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Terrorism & Security

Israel says Bangkok, Delhi, and Tbilisi attacks all linked – to Iran

The Israeli ambassador to Thailand said that the bombs used in all three countries had similarities implying a common source. Two suspects were arrested carrying Iranian passports.

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In yesterday’s Bangkok attack, one bomb went off accidentally in a home and another shortly afterward while a man was carrying it. The day before, a bomb wrecked the car carrying an Israeli diplomat’s wife in New Delhi, injuring her and the driver. An attempted attack in Tbilisi was thwarted when the bomb was spotted and defused.

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Thai National Security Council head Wichean Potephosree said the type of explosives indicated that the targets were individuals, not buildings or large crowds, according to AP.

CBS News reports that Israel's Public Security Minister Yitzchak Aharonovitch implied the state would seek revenge for this week’s attacks.

"We know who carried out the terror attacks, we know who sent them, and Israel will settle the score with them," Mr. Aharonovitch said on Israel Radio. Israel’s Channel 10 TV quoted unnamed Thai officials as saying that the men captured in Bangkok confessed to targeting Israeli “interests,” according to CBS.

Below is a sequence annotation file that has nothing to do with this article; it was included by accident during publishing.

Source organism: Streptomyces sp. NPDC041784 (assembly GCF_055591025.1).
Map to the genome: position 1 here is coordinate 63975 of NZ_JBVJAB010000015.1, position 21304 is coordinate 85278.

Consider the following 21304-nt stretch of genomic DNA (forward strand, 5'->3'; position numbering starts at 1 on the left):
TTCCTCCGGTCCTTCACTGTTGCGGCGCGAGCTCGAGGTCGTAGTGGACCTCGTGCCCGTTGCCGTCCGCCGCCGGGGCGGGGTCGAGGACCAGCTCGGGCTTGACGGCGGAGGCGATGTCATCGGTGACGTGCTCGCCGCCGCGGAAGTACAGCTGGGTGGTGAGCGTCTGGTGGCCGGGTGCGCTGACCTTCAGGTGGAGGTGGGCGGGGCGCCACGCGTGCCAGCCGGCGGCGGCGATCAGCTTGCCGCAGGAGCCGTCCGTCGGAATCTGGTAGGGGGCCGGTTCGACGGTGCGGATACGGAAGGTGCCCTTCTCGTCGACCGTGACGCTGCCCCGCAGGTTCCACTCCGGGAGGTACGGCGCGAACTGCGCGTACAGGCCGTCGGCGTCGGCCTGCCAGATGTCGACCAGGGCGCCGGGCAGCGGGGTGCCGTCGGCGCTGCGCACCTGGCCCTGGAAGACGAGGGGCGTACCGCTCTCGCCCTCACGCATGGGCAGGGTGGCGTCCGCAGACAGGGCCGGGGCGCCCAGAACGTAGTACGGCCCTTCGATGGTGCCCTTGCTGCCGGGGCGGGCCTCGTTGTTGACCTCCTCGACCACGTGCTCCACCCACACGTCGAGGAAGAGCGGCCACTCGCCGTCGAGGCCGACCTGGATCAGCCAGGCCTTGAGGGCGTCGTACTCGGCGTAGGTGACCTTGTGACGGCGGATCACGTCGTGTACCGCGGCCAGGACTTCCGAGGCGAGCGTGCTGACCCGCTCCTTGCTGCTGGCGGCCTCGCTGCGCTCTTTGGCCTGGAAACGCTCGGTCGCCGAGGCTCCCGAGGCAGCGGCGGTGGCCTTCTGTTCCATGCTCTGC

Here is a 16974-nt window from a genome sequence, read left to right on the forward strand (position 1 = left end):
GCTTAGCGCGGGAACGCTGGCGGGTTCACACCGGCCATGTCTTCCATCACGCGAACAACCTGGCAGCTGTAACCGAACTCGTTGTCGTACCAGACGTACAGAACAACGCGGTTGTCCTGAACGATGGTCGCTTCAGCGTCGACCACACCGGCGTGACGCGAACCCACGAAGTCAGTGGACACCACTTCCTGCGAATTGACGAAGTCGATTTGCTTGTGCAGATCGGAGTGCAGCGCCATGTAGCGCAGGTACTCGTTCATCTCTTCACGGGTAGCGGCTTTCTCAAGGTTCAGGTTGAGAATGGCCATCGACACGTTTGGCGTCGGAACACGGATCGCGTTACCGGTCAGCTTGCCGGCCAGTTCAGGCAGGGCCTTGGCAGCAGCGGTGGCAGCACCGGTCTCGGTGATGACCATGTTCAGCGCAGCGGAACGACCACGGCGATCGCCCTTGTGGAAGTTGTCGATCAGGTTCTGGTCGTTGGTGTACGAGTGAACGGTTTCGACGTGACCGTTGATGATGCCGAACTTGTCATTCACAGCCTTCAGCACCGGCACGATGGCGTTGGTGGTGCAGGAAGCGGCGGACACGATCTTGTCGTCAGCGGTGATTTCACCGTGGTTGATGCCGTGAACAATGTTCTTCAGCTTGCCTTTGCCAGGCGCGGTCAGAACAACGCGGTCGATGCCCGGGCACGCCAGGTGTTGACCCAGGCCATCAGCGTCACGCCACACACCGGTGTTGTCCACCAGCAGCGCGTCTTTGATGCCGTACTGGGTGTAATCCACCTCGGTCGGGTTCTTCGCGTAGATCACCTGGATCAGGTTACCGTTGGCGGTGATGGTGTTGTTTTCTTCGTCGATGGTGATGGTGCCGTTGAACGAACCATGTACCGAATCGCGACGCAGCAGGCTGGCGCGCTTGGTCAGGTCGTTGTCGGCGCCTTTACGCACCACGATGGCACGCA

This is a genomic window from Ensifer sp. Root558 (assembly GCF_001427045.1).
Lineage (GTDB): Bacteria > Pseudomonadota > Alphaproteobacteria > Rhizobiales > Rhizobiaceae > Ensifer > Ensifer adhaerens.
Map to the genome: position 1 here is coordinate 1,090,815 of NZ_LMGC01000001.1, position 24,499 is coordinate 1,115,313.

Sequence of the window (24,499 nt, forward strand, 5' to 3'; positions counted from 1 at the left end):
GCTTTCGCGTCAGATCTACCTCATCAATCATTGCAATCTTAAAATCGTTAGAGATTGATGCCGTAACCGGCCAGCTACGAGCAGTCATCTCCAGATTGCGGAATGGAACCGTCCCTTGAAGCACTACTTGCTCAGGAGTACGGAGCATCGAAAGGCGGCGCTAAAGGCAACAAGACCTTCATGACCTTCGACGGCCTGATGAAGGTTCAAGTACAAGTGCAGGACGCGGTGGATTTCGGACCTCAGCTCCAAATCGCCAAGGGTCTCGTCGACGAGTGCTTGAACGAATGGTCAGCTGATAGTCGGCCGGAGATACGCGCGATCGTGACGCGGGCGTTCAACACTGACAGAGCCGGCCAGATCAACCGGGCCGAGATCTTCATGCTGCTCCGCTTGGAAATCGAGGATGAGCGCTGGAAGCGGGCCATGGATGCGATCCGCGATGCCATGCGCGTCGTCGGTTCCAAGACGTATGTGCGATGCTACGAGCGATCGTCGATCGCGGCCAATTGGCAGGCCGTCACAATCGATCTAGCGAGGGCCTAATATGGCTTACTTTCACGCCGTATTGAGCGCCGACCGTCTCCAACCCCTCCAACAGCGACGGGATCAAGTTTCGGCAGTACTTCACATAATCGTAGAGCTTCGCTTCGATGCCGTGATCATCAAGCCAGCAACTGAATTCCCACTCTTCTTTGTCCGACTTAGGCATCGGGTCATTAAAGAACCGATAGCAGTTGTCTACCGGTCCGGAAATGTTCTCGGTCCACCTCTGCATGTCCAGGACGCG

The attacks come amid weeks of heated talk about the possibility of an Israeli military strike on Iran’s nuclear facilities, which Israel says are being used to develop nuclear weapons that could target Israel. Iran denies the charge.

Against that backdrop, these attacks come at a dangerous time, writes Jackson Diehl, editorial page editor for The Washington Post. If Iran is indeed behind them, it is taking a huge risk – not just politically, but economically. India, as the largest buyer of Iranian oil and the supplier of a vast amount of Iran’s rice imports, is a critical ally, particularly in light of recent sanctions.

The bomb in New Delhi will escalate tensions at a time when Israel is said to be considering a full-scale military strike against Iran’s nuclear facilities. But it could also endanger a vital economic lifeline for Tehran. That Iran would risk a strike in such a sensitive place suggests that its leaders are panicked.

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